City leaders need to reckon with the reality that sometimes shared ride services are not part of the answer to urban congestion, argues transportation researcher Bruce Schaller.
Last week, the New York City Council took a big step toward stemming the traffic-clogging proliferation of Uber and Lyft vehicles, temporarily halting issuance of new vehicle licenses as well as authorizing a wage floor for ride-hailing service drivers. The historic bills, which Mayor Bill de Blasio signed into law on Tuesday, signal that these companies can no longer run roughshod over legislative bodies in pursuit of growth and eventual profits.
But there has been pushback to the idea, contained in both the legislation and in my recent report, “The New Automobility,” that Uber and Lyft’s impact on big-city traffic needs to be contained. Some of this resistance comes, not unexpectedly, from the companies themselves, which strongly object to the moratorium while also accepting the wage-related provisions.
Perhaps more notable was criticism from other quarters. In a recent CityLab post, for example, Zipcar co-founder Robin Chase wrote that focusing on ride service growth “sets us up for failure” because Uber, Lyft, taxis and the like “account for just 1.7 percent of miles traveled by urban dwellers, while travel by personal cars accounts for 86 percent.” She calls for making “all shared modes of transit better and more attractive than driving alone.”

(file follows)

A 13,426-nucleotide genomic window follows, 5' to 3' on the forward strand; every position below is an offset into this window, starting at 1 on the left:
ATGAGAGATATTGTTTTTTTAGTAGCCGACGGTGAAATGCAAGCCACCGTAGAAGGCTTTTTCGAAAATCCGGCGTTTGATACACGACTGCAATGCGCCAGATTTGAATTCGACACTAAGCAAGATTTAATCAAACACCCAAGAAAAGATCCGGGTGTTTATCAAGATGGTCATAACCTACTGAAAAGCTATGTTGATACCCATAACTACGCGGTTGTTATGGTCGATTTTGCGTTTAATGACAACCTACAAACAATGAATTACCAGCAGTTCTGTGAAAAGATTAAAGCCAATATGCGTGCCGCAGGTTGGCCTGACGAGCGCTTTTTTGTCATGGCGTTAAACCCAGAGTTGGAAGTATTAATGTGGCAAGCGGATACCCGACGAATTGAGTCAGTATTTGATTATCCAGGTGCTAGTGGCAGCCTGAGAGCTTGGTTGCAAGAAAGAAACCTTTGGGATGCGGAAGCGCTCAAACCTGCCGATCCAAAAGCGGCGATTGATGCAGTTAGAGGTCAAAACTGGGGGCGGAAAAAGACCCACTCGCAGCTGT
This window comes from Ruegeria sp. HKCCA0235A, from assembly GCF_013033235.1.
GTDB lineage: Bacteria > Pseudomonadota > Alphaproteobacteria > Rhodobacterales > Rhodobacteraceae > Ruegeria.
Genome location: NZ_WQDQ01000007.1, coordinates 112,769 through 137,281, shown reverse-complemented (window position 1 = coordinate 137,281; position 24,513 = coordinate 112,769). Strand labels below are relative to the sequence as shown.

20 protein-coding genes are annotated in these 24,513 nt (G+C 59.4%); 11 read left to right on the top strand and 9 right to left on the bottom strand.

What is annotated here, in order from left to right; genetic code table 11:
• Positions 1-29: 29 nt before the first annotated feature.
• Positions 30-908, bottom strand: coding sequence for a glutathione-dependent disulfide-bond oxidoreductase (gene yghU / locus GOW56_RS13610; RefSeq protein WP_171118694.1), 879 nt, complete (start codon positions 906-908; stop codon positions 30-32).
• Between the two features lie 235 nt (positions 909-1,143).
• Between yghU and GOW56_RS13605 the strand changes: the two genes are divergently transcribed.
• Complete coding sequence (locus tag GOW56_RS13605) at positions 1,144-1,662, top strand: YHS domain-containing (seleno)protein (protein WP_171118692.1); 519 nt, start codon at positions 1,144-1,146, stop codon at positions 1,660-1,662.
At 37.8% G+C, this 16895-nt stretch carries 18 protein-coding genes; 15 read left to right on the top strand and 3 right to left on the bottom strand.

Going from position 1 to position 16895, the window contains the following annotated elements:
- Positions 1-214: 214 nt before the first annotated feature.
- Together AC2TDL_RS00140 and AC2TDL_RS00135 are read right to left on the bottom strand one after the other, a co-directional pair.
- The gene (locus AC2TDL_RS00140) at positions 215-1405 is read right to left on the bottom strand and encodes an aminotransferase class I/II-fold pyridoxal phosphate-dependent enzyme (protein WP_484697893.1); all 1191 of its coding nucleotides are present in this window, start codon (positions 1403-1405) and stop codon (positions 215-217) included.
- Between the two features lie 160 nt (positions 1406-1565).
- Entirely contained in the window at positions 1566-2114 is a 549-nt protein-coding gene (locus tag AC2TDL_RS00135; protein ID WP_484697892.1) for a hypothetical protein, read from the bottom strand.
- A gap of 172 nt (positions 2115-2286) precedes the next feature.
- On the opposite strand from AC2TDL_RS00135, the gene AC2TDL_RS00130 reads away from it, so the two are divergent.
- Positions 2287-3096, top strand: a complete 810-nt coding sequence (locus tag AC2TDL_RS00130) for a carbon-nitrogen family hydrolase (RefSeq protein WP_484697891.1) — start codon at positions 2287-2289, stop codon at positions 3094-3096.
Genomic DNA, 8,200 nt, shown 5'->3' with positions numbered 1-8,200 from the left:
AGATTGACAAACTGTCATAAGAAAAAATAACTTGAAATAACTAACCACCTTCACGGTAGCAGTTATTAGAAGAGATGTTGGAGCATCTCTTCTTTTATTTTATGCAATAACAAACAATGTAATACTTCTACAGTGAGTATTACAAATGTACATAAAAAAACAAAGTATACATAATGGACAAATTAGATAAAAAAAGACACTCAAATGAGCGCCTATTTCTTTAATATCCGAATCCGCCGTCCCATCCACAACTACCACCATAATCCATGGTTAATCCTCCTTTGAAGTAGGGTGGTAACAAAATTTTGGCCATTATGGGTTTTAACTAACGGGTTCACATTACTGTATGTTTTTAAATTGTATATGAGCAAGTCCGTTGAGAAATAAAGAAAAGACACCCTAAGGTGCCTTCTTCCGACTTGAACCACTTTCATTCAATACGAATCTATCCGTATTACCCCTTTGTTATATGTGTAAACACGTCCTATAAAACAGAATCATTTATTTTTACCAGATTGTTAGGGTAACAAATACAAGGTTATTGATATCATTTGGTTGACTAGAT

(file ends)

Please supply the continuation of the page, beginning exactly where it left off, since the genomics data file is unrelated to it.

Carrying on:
LYFT IS TESTINGsubscription models across the country, offering customers a package of rides for a flat, discounted fee. The packages promote Lyft loyalty and some bear a resemblance to transit passes.
One customer in the Boston area received an email on July 23 inviting the recipient to try Lyft’s All-Access Plan, which offers 30 standard rides worth up to $15 apiece for a flat fee of $299 a month. The user pays any ride cost greater than $15.
“Leave the car at home and save,” the Lyft email said. “We’re creating a new subscription plan to lock in 30 rides and you’ve been selected to test it first.”
The Metropolitan Washington Council of Governments (COG) kicked off a new season of anything-but-car travel Wednesday by approving funds for alternative transportation projects and accepting a plan to stretch this year’s “Car Free Day” into two days.
83% of U.S. adults drive a car at least several times a week
34% enjoy driving “a great deal”; 44% “a moderate amount”
Men drive more regularly than women and enjoy it more
WASHINGTON, D.C. — Nearly all U.S. adults regularly drive a car or other vehicle, with 83% reporting they do so personally at least several times a week. This includes 64% who say they drive every day and 19% who do so most days in a week. Six percent of Americans drive a few times a month, 4% rarely drive and 6% never do. The most frequent drivers are men, adults with household incomes of $90,000 per year or more, college graduates, suburbanites, parents of children under 18, and those between 30 and 49 years of age.